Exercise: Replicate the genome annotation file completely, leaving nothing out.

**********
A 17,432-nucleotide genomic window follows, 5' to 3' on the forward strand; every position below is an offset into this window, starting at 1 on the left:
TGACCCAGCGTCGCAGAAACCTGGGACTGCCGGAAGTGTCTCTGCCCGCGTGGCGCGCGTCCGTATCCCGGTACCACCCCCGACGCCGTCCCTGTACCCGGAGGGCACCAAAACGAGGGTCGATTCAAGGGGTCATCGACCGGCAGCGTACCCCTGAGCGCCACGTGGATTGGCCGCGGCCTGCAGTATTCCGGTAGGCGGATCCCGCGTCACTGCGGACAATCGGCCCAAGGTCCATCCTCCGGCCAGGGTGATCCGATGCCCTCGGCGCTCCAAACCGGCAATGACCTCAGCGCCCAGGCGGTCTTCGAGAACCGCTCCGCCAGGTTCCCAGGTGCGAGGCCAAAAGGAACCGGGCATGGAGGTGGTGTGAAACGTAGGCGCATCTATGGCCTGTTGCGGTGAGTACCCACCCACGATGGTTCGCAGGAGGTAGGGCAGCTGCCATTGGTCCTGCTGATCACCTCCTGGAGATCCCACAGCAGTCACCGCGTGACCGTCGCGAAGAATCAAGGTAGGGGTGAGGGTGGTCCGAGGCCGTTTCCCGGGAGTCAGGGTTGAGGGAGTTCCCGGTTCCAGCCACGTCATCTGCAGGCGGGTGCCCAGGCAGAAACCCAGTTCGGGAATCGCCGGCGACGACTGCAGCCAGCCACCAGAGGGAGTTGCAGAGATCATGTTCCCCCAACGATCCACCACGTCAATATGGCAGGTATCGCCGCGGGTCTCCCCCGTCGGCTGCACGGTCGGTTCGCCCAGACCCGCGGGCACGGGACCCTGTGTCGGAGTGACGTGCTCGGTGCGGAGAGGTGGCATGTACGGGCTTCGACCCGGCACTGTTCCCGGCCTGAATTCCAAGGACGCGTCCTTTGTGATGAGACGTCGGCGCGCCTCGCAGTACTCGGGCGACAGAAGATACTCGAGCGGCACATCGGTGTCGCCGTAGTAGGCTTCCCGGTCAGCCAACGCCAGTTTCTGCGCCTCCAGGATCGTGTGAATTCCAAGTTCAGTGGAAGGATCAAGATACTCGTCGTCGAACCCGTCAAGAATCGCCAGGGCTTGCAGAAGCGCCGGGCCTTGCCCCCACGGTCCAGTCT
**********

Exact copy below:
A 17,432-nucleotide genomic window follows, 5' to 3' on the forward strand; every position below is an offset into this window, starting at 1 on the left:
TGACCCAGCGTCGCAGAAACCTGGGACTGCCGGAAGTGTCTCTGCCCGCGTGGCGCGCGTCCGTATCCCGGTACCACCCCCGACGCCGTCCCTGTACCCGGAGGGCACCAAAACGAGGGTCGATTCAAGGGGTCATCGACCGGCAGCGTACCCCTGAGCGCCACGTGGATTGGCCGCGGCCTGCAGTATTCCGGTAGGCGGATCCCGCGTCACTGCGGACAATCGGCCCAAGGTCCATCCTCCGGCCAGGGTGATCCGATGCCCTCGGCGCTCCAAACCGGCAATGACCTCAGCGCCCAGGCGGTCTTCGAGAACCGCTCCGCCAGGTTCCCAGGTGCGAGGCCAAAAGGAACCGGGCATGGAGGTGGTGTGAAACGTAGGCGCATCTATGGCCTGTTGCGGTGAGTACCCACCCACGATGGTTCGCAGGAGGTAGGGCAGCTGCCATTGGTCCTGCTGATCACCTCCTGGAGATCCCACAGCAGTCACCGCGTGACCGTCGCGAAGAATCAAGGTAGGGGTGAGGGTGGTCCGAGGCCGTTTCCCGGGAGTCAGGGTTGAGGGAGTTCCCGGTTCCAGCCACGTCATCTGCAGGCGGGTGCCCAGGCAGAAACCCAGTTCGGGAATCGCCGGCGACGACTGCAGCCAGCCACCAGAGGGAGTTGCAGAGATCATGTTCCCCCAACGATCCACCACGTCAATATGGCAGGTATCGCCGCGGGTCTCCCCCGTCGGCTGCACGGTCGGTTCGCCCAGACCCGCGGGCACGGGACCCTGTGTCGGAGTGACGTGCTCGGTGCGGAGAGGTGGCATGTACGGGCTTCGACCCGGCACTGTTCCCGGCCTGAATTCCAAGGACGCGTCCTTTGTGATGAGACGTCGGCGCGCCTCGCAGTACTCGGGCGACAGAAGATACTCGAGCGGCACATCGGTGTCGCCGTAGTAGGCTTCCCGGTCAGCCAACGCCAGTTTCTGCGCCTCCAGGATCGTGTGAATTCCAAGTTCAGTGGAAGGATCAAGATACTCGTCGTCGAACCCGTCAAGAATCGCCAGGGCTTGCAGAAGCGCCGGGCCTTGCCCCCACGGTCCAGTCT